Read our 2018 Report Card for Comer.
Comer is shown as a purple triangle ▲ in our ideology-leadership chart below. Each dot is a member of the House of Representatives positioned according to our liberal–conservative ideology score (left to right) and our leadership score (leaders are toward the top).
The chart is based on the bills Comer has sponsored and cosponsored from Jan 6, 2015 to Dec 11, 2019. See full analysis methodology.
Ratings from Advocacy Organizations
James Comer sits on the following committees:
- House Committee on Education and Labor
- House Committee on Oversight and Reform
- House Committee on Agriculture
Comer was the primary sponsor of 1 bill that was enacted:
Does 1 not sound like a lot? Very few bills are ever enacted — most legislators sponsor only a handful that are signed into law. But there are other legislative activities that we don’t track that are also important, including offering amendments, committee work and oversight of the other branches, and constituent services.
We consider a bill enacted if one of the following is true: a) it is enacted itself, b) it has a companion bill in the other chamber (as identified by Congress) which was enacted, or c) if at least about half of its provisions were incorporated into bills that were enacted (as determined by an automated text analysis, applicable beginning with bills in the 110th Congress).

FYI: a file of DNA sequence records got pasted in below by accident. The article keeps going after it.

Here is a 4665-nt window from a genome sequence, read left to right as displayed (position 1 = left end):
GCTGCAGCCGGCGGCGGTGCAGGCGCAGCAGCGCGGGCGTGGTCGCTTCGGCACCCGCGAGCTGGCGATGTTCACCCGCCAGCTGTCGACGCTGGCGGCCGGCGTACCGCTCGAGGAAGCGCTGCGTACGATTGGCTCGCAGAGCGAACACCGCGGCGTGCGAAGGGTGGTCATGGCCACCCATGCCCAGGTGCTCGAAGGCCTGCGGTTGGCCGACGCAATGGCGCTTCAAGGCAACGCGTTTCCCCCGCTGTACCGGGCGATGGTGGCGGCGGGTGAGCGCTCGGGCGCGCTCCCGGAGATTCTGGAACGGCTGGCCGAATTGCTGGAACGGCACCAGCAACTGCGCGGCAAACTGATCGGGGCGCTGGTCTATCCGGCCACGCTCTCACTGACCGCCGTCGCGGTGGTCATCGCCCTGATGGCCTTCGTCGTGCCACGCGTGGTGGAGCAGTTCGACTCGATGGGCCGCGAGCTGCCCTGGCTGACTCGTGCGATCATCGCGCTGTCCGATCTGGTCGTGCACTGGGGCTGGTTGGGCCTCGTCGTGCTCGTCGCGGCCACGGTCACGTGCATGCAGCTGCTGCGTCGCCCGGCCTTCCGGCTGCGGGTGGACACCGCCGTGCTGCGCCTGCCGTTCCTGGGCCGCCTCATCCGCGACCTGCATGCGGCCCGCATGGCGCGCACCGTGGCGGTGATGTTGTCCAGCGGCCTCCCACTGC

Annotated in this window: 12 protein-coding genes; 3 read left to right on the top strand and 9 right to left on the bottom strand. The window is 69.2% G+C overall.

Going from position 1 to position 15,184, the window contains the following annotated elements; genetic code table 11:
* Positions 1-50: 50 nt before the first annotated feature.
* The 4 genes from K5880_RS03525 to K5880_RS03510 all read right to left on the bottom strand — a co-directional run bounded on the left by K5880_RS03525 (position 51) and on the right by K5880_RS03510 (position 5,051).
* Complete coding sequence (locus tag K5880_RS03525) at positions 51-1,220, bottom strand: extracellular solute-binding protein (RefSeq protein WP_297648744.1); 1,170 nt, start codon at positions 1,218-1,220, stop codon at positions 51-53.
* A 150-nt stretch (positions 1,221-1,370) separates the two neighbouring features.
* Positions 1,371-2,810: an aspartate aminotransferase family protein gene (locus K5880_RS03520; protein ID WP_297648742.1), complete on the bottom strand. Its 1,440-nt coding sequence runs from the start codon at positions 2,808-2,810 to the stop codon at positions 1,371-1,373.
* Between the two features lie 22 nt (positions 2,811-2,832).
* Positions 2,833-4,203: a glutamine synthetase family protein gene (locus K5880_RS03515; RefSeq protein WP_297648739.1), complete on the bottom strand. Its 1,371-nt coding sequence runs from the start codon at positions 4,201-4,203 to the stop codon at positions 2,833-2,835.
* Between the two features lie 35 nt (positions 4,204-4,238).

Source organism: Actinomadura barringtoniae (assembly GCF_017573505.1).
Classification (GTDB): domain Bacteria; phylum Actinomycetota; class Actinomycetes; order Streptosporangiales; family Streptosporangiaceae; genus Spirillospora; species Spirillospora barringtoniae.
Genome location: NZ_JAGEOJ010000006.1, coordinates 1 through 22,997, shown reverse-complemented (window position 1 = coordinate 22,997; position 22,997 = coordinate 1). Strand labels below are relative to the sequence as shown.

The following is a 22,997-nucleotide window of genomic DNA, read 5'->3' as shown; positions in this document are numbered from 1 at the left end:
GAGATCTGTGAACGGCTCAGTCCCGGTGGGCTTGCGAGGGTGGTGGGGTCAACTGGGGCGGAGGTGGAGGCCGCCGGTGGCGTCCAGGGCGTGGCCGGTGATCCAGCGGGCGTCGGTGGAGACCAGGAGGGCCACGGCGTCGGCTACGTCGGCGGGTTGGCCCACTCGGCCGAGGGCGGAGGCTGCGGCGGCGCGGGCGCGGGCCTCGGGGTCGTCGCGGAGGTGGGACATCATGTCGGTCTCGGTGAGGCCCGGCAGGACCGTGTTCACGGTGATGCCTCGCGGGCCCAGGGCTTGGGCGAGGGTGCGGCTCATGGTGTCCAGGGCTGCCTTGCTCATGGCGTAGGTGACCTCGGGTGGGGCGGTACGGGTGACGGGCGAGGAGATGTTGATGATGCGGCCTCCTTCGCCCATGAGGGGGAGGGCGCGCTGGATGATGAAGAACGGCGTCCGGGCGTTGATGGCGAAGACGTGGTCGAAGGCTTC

Comer sponsors bills primarily in these issue areas:
Some of Comer’s most recently sponsored bills include...
- H.R. 3765: Citizens Count Census Act of 2019
- H.R. 2052: To amend the Intermodal Surface Transportation Efficiency Act of 1991 with respect to ...
- H.R. 128: Small Business Advocacy Improvements Act of 2019
- H.R. 6838 (115th): To designate the facility of the United States Postal Service located at ...
- H.R. 6316 (115th): Small Business Advocacy Improvements Act of 2018
- H.R. 5485 (115th): Hemp Farming Act of 2018
- H.R. 4182 (115th): EQUALS Act of 2017
From Nov 2016 to Dec 2019, Comer missed 14 of 1,939 roll call votes, which is 0.7%. This is better than the median of 2.2% among the lifetime records of representatives currently serving. The chart below reports missed votes over time.
We don’t track why legislators miss votes, but it’s often due to medical absenses and major life events.
|Time Period||Votes Eligible||Missed Votes||Percent||Percentile|
The information on this page is originally sourced from a variety of materials, including: